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Baucus, Hatch Tax Bill To Help US Financial Firms Compete Abroad

by Mike Godfrey,, Washington

23 March 2007

Senators Max Baucus (D-Mont.) and Orrin Hatch (R-Utah) have introduced legislation which they say will protect the jobs that US financial services companies have created in the US, by keeping the industry on an equal tax footing with its international competitors.

When foreign financial services companies earn income abroad, it’s not subject to taxation until the money is brought back to the parent company at home. The law giving American companies this tax treatment here at home is set to expire next year. The Senators’ bill would make the 'Subpart F' exception for active financing income permanent, so that US firms and their workers are not disadvantaged by tax burdens their competitors don’t face.

“We need to make sure that US tax rules don’t make financial services companies less competitive in the world arena, and less able to keep good-paying jobs here at home," Baucus stated. "Making this active financing provision permanent will let US companies make business decisions on a long-term basis.”

“America’s tax laws shouldn’t handicap companies striving to lead in a very competitive global marketplace,” Hatch added. “Considerable overseas business is at stake. Salt Lake City is home to firms that would benefit from this legislation, and Utah jobs could be hurt if US-based companies cannot fairly compete in the international marketplace.”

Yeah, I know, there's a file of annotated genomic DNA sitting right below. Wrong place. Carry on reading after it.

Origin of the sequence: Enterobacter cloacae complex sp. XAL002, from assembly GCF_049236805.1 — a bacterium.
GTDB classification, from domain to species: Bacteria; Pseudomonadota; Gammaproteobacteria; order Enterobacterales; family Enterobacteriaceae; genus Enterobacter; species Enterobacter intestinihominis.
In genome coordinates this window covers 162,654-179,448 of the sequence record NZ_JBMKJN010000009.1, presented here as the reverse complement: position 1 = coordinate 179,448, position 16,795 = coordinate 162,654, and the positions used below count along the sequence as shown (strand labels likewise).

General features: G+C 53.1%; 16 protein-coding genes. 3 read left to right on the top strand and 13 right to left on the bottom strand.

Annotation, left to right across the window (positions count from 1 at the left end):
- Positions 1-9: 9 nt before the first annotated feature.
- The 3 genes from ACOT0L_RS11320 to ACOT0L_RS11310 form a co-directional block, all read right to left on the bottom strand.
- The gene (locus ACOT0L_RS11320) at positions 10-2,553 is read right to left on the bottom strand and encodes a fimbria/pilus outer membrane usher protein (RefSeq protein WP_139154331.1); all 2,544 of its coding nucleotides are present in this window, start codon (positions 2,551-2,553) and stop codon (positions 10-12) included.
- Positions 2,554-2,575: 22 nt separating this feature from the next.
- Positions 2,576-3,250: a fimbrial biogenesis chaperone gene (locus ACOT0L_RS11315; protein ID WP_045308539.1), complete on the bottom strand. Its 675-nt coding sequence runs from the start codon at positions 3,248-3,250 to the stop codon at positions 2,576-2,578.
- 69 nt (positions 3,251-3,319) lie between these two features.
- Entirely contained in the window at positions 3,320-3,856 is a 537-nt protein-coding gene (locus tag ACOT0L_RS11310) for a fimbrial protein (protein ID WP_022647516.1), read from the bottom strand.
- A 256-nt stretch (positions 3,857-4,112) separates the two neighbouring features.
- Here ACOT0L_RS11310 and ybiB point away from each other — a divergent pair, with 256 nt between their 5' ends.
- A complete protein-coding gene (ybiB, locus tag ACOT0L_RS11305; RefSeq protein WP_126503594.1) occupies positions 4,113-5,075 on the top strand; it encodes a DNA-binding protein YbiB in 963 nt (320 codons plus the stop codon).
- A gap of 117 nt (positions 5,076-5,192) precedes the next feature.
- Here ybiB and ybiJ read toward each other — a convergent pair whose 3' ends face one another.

Deferral of US tax for active financial services income was the law for the first seventy-seven years of the corporate income tax. The deferral was reinstated in 1997 as a temporary provision and Congress has renewed it four times. Current law includes stringent safeguards to ensure that the income eligible for deferral of US tax is real business income and is earned by local operations serving local markets. If the current law exception expired, Subpart F of the tax code would impose tax immediately on the income earned by foreign subsidiaries of US companies, even if their income has not been brought back to the United States.

The current law exception for active financing and insurance income generally applies to the US-based financial services and insurance industries and also to domestic manufacturers who finance sales of large equipment to foreign customers. This is the exception the Senators are seeking to make permanent, to keep those companies on a level playing field worldwide.

“When we tax US companies working overseas, we increase their overhead and allow their competitors to undercut them,” Hatch noted. “That hurts American workers, business, our influence abroad, and – ultimately – the tax revenue we’re able to collect. Renewing legislation that puts our top-notch financial companies on competitive footing is good for business and good for our country.”

Baucus added: “The US financial services industry is a global leader. Global financial services markets are fiercely competitive. If US companies were forced to bear current US tax, they would not be able to compete in the global marketplace. The US would lose its financial services leadership role. In that case, the thousands of jobs necessary to support a global financial services operation would not be in the US. This legislation is critical to the continuing vitality of the US financial services industry, it is a crucial pillar supporting tens of thousands of US jobs, and it is the right tax policy answer.”

Senator Mike Crapo (R-Idaho) is also an original co-sponsor of the bill. The legislation is expected to be referred to the Senate Finance Committee. Baucus is the Chairman and Hatch and Crapo are members of that panel.

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